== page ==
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Legalize drugs: gang expert

by Archives April 7, 2009

VANCOUVER (CUP) – The government should control the drug trade, not criminals, according to one of Canada’s leading specialists on street gangs.
“What Vancouver is dealing with are problems that have been in the making for 15 or 20 years,” said Michael Chettleburgh, who is the author of two books on gang culture and is a consultant for government, police, and community agencies. “When you look at the extent of gang affiliation and the size of the drug trade in the lower mainland area, when you look at the strength of organized crime and you put a number of other factors into play, what you have been having is the perfect storm of gang violence over the last few months,” he said.
He said that Vancouver’s location as a port city close to the United States border has played a part in making the city a hub for organized crime and a very lucrative drug trade.
“You know it is a number of those factors, but you can’t really understand the gang issue in Vancouver without really understanding how large the drug trade is in your province. [It] is estimated between $6-and-$8 billion.”
Chettleburgh said organized crime and street-level gangs all try to get a piece of the drug money.
“When you have that kind of money that can be made on a product where the demand is going through the roof, both in terms of people who want to consume it in Canada . . . but also the international demand for B.C. bud and B.C. meth, it is no wonder that Vancouver is experiencing the violence that it is right now.”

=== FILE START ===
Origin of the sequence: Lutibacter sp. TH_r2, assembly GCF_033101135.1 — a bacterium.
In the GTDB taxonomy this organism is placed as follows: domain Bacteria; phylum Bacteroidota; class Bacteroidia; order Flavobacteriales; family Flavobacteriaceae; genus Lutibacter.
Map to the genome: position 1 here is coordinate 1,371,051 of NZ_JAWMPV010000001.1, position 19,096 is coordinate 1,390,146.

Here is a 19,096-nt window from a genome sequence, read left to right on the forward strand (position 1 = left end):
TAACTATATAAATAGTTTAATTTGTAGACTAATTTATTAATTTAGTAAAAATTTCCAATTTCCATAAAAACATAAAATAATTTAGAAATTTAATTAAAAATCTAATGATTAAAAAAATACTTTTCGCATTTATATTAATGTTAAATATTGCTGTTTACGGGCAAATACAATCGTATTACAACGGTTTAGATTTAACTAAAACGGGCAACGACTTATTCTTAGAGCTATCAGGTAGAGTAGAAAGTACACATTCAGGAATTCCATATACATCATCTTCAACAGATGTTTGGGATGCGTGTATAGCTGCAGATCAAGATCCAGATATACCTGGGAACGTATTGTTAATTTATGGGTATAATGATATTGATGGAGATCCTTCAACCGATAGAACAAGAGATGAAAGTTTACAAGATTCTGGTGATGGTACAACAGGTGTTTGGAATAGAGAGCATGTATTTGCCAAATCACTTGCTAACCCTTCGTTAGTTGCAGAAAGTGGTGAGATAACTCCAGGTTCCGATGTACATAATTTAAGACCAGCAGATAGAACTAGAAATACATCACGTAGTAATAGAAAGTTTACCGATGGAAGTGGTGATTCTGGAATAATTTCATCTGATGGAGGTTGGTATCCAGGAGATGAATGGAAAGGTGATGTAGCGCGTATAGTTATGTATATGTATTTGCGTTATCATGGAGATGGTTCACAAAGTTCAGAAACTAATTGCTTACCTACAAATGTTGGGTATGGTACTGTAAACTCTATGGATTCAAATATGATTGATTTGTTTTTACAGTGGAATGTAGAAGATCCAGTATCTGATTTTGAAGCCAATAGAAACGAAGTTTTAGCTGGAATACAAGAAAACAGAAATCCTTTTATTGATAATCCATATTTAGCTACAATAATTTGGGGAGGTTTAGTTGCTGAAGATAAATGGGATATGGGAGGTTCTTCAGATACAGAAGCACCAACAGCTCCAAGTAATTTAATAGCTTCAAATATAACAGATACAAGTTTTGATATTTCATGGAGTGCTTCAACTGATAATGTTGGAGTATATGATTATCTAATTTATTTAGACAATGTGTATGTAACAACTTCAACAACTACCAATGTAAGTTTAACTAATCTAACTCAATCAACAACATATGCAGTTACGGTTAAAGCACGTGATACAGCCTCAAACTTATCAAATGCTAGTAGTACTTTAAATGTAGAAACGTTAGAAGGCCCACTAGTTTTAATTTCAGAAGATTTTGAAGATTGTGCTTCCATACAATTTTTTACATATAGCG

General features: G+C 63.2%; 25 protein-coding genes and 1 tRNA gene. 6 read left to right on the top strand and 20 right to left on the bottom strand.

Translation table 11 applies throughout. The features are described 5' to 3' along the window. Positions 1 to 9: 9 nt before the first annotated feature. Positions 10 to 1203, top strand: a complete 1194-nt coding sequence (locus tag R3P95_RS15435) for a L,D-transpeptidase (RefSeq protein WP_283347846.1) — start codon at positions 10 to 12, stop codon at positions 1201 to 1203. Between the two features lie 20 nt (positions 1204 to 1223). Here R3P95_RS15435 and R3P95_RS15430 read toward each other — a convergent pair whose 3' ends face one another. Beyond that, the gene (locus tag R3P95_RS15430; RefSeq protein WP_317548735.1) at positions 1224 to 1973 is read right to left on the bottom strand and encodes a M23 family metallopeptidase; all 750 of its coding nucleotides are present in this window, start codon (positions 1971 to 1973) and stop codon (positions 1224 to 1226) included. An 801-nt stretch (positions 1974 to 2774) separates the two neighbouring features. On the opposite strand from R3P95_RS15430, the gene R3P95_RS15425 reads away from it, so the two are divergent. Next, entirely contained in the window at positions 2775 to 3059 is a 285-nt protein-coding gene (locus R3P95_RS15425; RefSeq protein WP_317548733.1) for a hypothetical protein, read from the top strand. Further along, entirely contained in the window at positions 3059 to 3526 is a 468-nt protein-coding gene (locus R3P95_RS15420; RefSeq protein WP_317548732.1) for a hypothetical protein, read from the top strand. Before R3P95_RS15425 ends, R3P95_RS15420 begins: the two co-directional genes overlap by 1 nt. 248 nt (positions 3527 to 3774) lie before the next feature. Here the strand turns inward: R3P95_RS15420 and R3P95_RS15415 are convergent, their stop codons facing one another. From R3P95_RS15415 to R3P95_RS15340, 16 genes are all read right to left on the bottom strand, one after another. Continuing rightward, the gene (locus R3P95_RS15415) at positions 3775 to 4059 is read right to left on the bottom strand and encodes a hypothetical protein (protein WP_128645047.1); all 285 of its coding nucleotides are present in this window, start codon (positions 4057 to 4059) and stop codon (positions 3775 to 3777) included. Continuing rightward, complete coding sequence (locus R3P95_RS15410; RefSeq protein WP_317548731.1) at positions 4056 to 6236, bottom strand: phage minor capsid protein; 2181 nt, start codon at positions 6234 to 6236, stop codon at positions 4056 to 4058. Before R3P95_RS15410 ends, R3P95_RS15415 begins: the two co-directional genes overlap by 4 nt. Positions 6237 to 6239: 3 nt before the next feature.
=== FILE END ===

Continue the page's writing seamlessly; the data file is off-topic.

He said the American-style war on drugs is not the answer. “If we want to look at a case study of what not to do in terms of the gang issue, then we do have to look at the United States.”
Chettleburgh says it is as simple as looking at the numbers from American cities, like Los Angeles, to prove that the war on drugs is a failure.
“Back in 1980 there were approximately 100,000 gang members in the United States and about 300,000 prisoners in the federal and state system. In 2005, there were well over a million gangsters and 2.4 million people in jail. So if tough-on-crime, tough-on-gangs worked, you would expect to see it in the numbers, but what we do know is that it has led to this explosion of the drug trade and consequently the size of gang memberships,” he said.
“We need to look past these quick-fix solutions that might play well for voters.”
This doesn’t mean Canada should be soft on crime or gangsters, he says, but instead we should focus on legalization.
“With [drug] prohibition, we are allowing gangs to control what gets sold, to who it gets sold, and where it gets sold. I would rather, myself, take that estimated between $12-and-$15 billion dollar a year fiscal dividend that comes out of the gang trade, and rather than let organized crime and street gangs enjoy that money for their exclusive benefit, I would rather take that money through some kind of legalized regime,” he said.
“Put proper money into prevention and harm-reduction – which is a dirty word in this country right now, dealing with the consequences that arise from drug use.”
He would at least like to see the discussion about legalization start in Canada. He notes that alcohol and tobacco are both dangerous and deadly substances already controlled by the government.
Chettleburgh advocates an approach that both punishes and prevents.
“What I advocate for is very much a balanced approach that you need both the carrot and the stick if you want to deal with the gang situation,” he said.
He says a united approach across Canada would be more effective, but is a long way off.
For the immediate future he sees gang violence being cyclical, operating in peaks and valleys.

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